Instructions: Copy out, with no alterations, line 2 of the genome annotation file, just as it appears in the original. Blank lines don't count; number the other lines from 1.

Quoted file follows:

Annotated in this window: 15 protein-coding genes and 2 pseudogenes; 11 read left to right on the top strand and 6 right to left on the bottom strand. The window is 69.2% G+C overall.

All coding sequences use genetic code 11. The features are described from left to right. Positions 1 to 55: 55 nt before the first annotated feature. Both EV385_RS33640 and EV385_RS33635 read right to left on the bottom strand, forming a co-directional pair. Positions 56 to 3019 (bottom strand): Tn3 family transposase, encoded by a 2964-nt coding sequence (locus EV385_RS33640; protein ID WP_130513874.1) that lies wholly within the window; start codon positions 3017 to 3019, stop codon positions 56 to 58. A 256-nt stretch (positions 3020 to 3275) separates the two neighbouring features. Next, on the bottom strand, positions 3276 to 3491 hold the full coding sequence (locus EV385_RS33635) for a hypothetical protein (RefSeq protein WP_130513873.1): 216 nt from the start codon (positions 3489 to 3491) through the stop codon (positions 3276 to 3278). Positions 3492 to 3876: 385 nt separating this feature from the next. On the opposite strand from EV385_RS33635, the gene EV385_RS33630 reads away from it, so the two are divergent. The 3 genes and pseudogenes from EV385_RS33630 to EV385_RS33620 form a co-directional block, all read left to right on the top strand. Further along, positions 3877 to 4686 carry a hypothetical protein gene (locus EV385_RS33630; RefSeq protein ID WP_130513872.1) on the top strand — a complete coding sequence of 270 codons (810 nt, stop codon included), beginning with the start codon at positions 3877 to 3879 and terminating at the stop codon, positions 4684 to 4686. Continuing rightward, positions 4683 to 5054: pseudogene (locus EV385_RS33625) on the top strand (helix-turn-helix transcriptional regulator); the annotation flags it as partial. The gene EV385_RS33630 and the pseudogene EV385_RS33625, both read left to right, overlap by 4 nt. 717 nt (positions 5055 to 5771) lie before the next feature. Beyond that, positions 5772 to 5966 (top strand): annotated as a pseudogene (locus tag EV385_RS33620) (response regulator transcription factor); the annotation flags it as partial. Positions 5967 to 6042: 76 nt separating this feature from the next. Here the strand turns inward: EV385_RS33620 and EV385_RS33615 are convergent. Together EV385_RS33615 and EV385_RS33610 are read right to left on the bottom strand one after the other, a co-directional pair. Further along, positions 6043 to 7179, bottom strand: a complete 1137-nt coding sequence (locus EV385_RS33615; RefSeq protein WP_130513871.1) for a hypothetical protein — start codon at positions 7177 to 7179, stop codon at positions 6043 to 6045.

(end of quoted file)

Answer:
All coding sequences use genetic code 11. The features are described from left to right. Positions 1 to 55: 55 nt before the first annotated feature. Both EV385_RS33640 and EV385_RS33635 read right to left on the bottom strand, forming a co-directional pair. Positions 56 to 3019 (bottom strand): Tn3 family transposase, encoded by a 2964-nt coding sequence (locus EV385_RS33640; protein ID WP_130513874.1) that lies wholly within the window; start codon positions 3017 to 3019, stop codon positions 56 to 58. A 256-nt stretch (positions 3020 to 3275) separates the two neighbouring features. Next, on the bottom strand, positions 3276 to 3491 hold the full coding sequence (locus EV385_RS33635) for a hypothetical protein (RefSeq protein WP_130513873.1): 216 nt from the start codon (positions 3489 to 3491) through the stop codon (positions 3276 to 3278). Positions 3492 to 3876: 385 nt separating this feature from the next. On the opposite strand from EV385_RS33635, the gene EV385_RS33630 reads away from it, so the two are divergent. The 3 genes and pseudogenes from EV385_RS33630 to EV385_RS33620 form a co-directional block, all read left to right on the top strand. Further along, positions 3877 to 4686 carry a hypothetical protein gene (locus EV385_RS33630; RefSeq protein ID WP_130513872.1) on the top strand — a complete coding sequence of 270 codons (810 nt, stop codon included), beginning with the start codon at positions 3877 to 3879 and terminating at the stop codon, positions 4684 to 4686. Continuing rightward, positions 4683 to 5054: pseudogene (locus EV385_RS33625) on the top strand (helix-turn-helix transcriptional regulator); the annotation flags it as partial. The gene EV385_RS33630 and the pseudogene EV385_RS33625, both read left to right, overlap by 4 nt. 717 nt (positions 5055 to 5771) lie before the next feature. Beyond that, positions 5772 to 5966 (top strand): annotated as a pseudogene (locus tag EV385_RS33620) (response regulator transcription factor); the annotation flags it as partial. Positions 5967 to 6042: 76 nt separating this feature from the next. Here the strand turns inward: EV385_RS33620 and EV385_RS33615 are convergent. Together EV385_RS33615 and EV385_RS33610 are read right to left on the bottom strand one after the other, a co-directional pair. Further along, positions 6043 to 7179, bottom strand: a complete 1137-nt coding sequence (locus EV385_RS33615; RefSeq protein WP_130513871.1) for a hypothetical protein — start codon at positions 7177 to 7179, stop codon at positions 6043 to 6045.